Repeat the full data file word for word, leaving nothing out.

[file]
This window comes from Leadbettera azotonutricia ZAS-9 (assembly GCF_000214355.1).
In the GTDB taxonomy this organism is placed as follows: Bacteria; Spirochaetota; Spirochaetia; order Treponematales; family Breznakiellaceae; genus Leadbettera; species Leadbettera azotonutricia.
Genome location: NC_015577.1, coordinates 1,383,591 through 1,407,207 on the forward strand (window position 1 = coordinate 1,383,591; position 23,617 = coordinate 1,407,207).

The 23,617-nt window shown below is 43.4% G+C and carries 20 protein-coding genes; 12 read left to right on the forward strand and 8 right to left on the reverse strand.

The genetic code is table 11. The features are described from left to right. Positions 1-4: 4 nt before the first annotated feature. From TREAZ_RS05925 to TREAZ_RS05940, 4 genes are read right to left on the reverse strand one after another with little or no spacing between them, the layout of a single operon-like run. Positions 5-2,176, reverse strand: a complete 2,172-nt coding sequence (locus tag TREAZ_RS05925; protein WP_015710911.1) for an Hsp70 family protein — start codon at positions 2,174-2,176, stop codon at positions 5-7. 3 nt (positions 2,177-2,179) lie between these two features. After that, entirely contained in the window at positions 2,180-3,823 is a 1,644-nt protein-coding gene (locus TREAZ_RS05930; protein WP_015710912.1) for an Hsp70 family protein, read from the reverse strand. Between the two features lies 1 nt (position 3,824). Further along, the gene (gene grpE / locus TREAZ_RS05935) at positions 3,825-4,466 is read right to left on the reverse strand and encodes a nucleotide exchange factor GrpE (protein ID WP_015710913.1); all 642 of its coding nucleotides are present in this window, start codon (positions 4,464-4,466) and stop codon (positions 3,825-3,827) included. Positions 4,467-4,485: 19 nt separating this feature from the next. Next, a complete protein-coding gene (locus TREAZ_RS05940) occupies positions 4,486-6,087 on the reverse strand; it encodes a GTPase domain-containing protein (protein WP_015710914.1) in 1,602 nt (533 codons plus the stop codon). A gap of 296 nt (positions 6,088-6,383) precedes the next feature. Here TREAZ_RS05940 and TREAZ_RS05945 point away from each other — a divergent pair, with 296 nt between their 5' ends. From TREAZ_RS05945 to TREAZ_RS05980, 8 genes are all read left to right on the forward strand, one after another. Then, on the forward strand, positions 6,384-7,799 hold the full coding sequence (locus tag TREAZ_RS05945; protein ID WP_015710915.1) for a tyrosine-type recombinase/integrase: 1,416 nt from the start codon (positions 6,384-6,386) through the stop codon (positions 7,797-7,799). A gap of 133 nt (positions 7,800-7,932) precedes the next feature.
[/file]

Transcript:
This window comes from Leadbettera azotonutricia ZAS-9 (assembly GCF_000214355.1).
In the GTDB taxonomy this organism is placed as follows: Bacteria; Spirochaetota; Spirochaetia; order Treponematales; family Breznakiellaceae; genus Leadbettera; species Leadbettera azotonutricia.
Genome location: NC_015577.1, coordinates 1,383,591 through 1,407,207 on the forward strand (window position 1 = coordinate 1,383,591; position 23,617 = coordinate 1,407,207).

The 23,617-nt window shown below is 43.4% G+C and carries 20 protein-coding genes; 12 read left to right on the forward strand and 8 right to left on the reverse strand.

The genetic code is table 11. The features are described from left to right. Positions 1-4: 4 nt before the first annotated feature. From TREAZ_RS05925 to TREAZ_RS05940, 4 genes are read right to left on the reverse strand one after another with little or no spacing between them, the layout of a single operon-like run. Positions 5-2,176, reverse strand: a complete 2,172-nt coding sequence (locus tag TREAZ_RS05925; protein WP_015710911.1) for an Hsp70 family protein — start codon at positions 2,174-2,176, stop codon at positions 5-7. 3 nt (positions 2,177-2,179) lie between these two features. After that, entirely contained in the window at positions 2,180-3,823 is a 1,644-nt protein-coding gene (locus TREAZ_RS05930; protein WP_015710912.1) for an Hsp70 family protein, read from the reverse strand. Between the two features lies 1 nt (position 3,824). Further along, the gene (gene grpE / locus TREAZ_RS05935) at positions 3,825-4,466 is read right to left on the reverse strand and encodes a nucleotide exchange factor GrpE (protein ID WP_015710913.1); all 642 of its coding nucleotides are present in this window, start codon (positions 4,464-4,466) and stop codon (positions 3,825-3,827) included. Positions 4,467-4,485: 19 nt separating this feature from the next. Next, a complete protein-coding gene (locus TREAZ_RS05940) occupies positions 4,486-6,087 on the reverse strand; it encodes a GTPase domain-containing protein (protein WP_015710914.1) in 1,602 nt (533 codons plus the stop codon). A gap of 296 nt (positions 6,088-6,383) precedes the next feature. Here TREAZ_RS05940 and TREAZ_RS05945 point away from each other — a divergent pair, with 296 nt between their 5' ends. From TREAZ_RS05945 to TREAZ_RS05980, 8 genes are all read left to right on the forward strand, one after another. Then, on the forward strand, positions 6,384-7,799 hold the full coding sequence (locus tag TREAZ_RS05945; protein ID WP_015710915.1) for a tyrosine-type recombinase/integrase: 1,416 nt from the start codon (positions 6,384-6,386) through the stop codon (positions 7,797-7,799). A gap of 133 nt (positions 7,800-7,932) precedes the next feature.